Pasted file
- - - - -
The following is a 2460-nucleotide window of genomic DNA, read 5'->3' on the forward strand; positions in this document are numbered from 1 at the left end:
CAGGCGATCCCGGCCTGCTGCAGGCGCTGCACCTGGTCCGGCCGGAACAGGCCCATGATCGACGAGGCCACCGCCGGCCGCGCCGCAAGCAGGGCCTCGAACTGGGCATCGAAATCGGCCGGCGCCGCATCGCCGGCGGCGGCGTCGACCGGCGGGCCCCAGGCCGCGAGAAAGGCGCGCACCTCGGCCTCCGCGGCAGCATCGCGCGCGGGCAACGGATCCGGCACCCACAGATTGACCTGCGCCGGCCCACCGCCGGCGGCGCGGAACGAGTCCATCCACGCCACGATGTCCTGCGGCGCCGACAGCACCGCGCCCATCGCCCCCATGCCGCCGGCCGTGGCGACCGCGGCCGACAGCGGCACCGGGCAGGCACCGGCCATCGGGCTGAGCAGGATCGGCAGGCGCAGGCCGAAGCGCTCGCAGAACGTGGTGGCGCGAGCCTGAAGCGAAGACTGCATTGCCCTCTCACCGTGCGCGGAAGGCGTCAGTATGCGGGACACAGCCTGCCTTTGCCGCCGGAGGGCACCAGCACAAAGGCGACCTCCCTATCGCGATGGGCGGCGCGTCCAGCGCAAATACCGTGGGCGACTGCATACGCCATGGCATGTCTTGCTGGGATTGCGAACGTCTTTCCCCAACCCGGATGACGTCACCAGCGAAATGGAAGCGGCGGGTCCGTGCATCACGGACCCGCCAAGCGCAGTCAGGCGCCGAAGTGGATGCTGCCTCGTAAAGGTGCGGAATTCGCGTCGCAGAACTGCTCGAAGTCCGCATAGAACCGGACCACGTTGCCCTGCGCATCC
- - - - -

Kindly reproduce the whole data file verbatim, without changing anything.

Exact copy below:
The following is a 2460-nucleotide window of genomic DNA, read 5'->3' on the forward strand; positions in this document are numbered from 1 at the left end:
CAGGCGATCCCGGCCTGCTGCAGGCGCTGCACCTGGTCCGGCCGGAACAGGCCCATGATCGACGAGGCCACCGCCGGCCGCGCCGCAAGCAGGGCCTCGAACTGGGCATCGAAATCGGCCGGCGCCGCATCGCCGGCGGCGGCGTCGACCGGCGGGCCCCAGGCCGCGAGAAAGGCGCGCACCTCGGCCTCCGCGGCAGCATCGCGCGCGGGCAACGGATCCGGCACCCACAGATTGACCTGCGCCGGCCCACCGCCGGCGGCGCGGAACGAGTCCATCCACGCCACGATGTCCTGCGGCGCCGACAGCACCGCGCCCATCGCCCCCATGCCGCCGGCCGTGGCGACCGCGGCCGACAGCGGCACCGGGCAGGCACCGGCCATCGGGCTGAGCAGGATCGGCAGGCGCAGGCCGAAGCGCTCGCAGAACGTGGTGGCGCGAGCCTGAAGCGAAGACTGCATTGCCCTCTCACCGTGCGCGGAAGGCGTCAGTATGCGGGACACAGCCTGCCTTTGCCGCCGGAGGGCACCAGCACAAAGGCGACCTCCCTATCGCGATGGGCGGCGCGTCCAGCGCAAATACCGTGGGCGACTGCATACGCCATGGCATGTCTTGCTGGGATTGCGAACGTCTTTCCCCAACCCGGATGACGTCACCAGCGAAATGGAAGCGGCGGGTCCGTGCATCACGGACCCGCCAAGCGCAGTCAGGCGCCGAAGTGGATGCTGCCTCGTAAAGGTGCGGAATTCGCGTCGCAGAACTGCTCGAAGTCCGCATAGAACCGGACCACGTTGCCCTGCGCATCC